Delta Rae – Live at Vinyl

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Absent the vacuous “talent” shows on TV, how does a talented band find widespread appeal in 2012?  Tour.  Leno.  Conan.  VH1 Exposure. Major recording label.  Special events.  Internet radio.  Real radio.

Delta Rae’s done all of that.   Except real radio.  Where is a radio station that plays new music that isn’t approved on a corporate list of acts blessed with songs that sound like all the other ones currently in rotation?  You won’t find it in Atlanta.

Ever since I saw first Delta Rae at Bele Chere at the end of July, I’ve been looking forward to the opportunity to see this band again. In the last three months, they’ve played their way to California and back, had the late night TV music spots, just missed playing the DNC had President Obama been able to fill the stadium, and been listed as VH1’s “You Oughta Know” Artist of the Month.  They released an exceptional CD, Carry the Fire, four months ago.  They’ve made very entertaining videos for YouTube for their leading songs.  There’s an ample selection of fan videos of their concert history.  Add active Twitter and Facebook postings, And Delta Rae is making all the right moves.

Add to that, they’re insanely talented group.

So, $10 at Vinyl?  Are you kidding me?

I’m quite pleased to only pay $10 to see them.  The time will come when I’ll have to pay a multiple of that to see them from much farther away.

And at Vinyl?  I’d expect with their hard work that they’d be playing at the Masquerade or another venue where “acts on their way up” find themselves... with larger crowds.  I guess that just represents the glut of talented artists and/or the travails of finding commercial success for musicians in the modern era.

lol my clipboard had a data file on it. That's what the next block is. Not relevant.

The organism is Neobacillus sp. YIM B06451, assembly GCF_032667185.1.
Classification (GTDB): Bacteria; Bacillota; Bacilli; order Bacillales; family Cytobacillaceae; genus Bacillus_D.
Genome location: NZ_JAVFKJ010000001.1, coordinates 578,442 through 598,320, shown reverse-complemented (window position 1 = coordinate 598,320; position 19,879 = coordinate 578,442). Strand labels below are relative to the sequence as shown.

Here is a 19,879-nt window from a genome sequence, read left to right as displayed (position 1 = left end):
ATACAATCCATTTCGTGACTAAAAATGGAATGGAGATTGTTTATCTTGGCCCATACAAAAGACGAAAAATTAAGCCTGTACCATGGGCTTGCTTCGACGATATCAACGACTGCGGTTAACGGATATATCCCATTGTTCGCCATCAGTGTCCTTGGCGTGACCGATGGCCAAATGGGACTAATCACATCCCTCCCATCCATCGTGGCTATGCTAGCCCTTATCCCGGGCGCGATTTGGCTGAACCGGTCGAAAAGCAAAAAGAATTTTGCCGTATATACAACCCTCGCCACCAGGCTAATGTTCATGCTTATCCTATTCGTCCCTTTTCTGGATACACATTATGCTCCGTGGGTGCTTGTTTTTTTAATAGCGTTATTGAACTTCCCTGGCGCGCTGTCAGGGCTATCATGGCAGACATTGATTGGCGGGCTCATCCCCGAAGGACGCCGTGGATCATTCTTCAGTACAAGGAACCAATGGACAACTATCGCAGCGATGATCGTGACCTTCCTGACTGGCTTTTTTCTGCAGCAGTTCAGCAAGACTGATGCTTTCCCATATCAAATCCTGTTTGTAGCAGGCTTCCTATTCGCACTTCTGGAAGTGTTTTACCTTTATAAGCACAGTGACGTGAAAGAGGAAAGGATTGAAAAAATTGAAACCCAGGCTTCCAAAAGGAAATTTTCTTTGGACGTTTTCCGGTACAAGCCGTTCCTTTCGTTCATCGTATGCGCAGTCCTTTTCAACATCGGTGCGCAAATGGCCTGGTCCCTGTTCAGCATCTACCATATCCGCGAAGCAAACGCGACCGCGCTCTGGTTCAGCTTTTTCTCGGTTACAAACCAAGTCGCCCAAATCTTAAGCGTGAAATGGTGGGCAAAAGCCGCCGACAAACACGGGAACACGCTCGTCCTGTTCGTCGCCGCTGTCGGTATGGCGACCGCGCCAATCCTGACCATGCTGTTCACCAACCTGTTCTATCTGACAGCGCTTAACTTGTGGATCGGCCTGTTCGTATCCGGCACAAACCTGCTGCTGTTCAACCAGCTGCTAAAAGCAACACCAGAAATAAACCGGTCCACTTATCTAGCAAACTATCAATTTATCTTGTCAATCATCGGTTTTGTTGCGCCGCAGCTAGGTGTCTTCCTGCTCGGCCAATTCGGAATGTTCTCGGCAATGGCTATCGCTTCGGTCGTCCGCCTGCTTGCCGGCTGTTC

Well, small venue, limited sight-lines... arrive early!

We did, just as the The WildFeathers took the stage.  At it’s core, their style takes acoustic roots and amps it up to a southern rock feel.  It was an enjoyable opening act.

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Following them was Erin McCarley, a little lady with a big voice.   With guitarist and keyboardist in tow, she played a variety of songs with an independent spirit that might sound like Fiona Apple if she played closer to centerfield.  She had a great stage presence and was very entertaining.

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It was 10:00 on a Wednesday night in Atlanta when Delta Rae took the stage.  Where the heck was the crowd?  The fans that were there mostly knew the band and their songs, but I was disappointed in two ways.  1) A lot people missed out, and 2) I’d hope that their venture from NC would be profitable enough to warrant another visit in the future.

Delta Rae is a band to be heard live.  I’ve listened to their CD many times over the last few months, and, as good as it is, it remains a pale reminder of how this band exploded at Bele Chere.  It’s not like the singers have quiet voices.  In a given song, they may start that way, but they built to a full throated delivery.  How would they sound after three months of fairly hard touring?

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Just fine.  Eric and Ian Hölljes’ voices sounded good, but Ian struggled at the high end.  The set list (at the end of the blog) seemed to recognize this, featuring the other band members on lead more heavily.  The female harmonies, particularly, seemed truer than several months ago.  And Elizabeth Hopkins’ voice may actually be stronger at this point.  Happily, Brittany Brittany Hölljes retains her trademark squeak and fiery delivery on the band’s more rocking songs.  

Much (but not the full measure) of their vocal powerhouse approach can be heard on their CD, but live, it becomes apparent how important the rhythm section is to the band.  Mike McKee’s drums and Grant Emerson’s bass added punch and variety to match the intensity of the group’s vocals.  This band has all the right pieces.  They click. 

And their overall energy? On a small stage on a Wednesday night with an undersized crowd? Just awesome. Sign me up for more $10 tickets.

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They introduced two new songs.  “Cold Day” is much darker than their other songs, with lyrics about a relationship that has fallen apart.  It has a heavier rock feel, a different direction and potentially a good complement to their set.   The other, likely titled “My Whole Life Long” pointed to soulful R&B.  Both had had hit and miss moments and didn’t sound as polished as their other songs.  It will be interesting to see if they evolve.  “Bottom of the River” remained a highlight, but really, this band is so joyful in every song that they do everything well.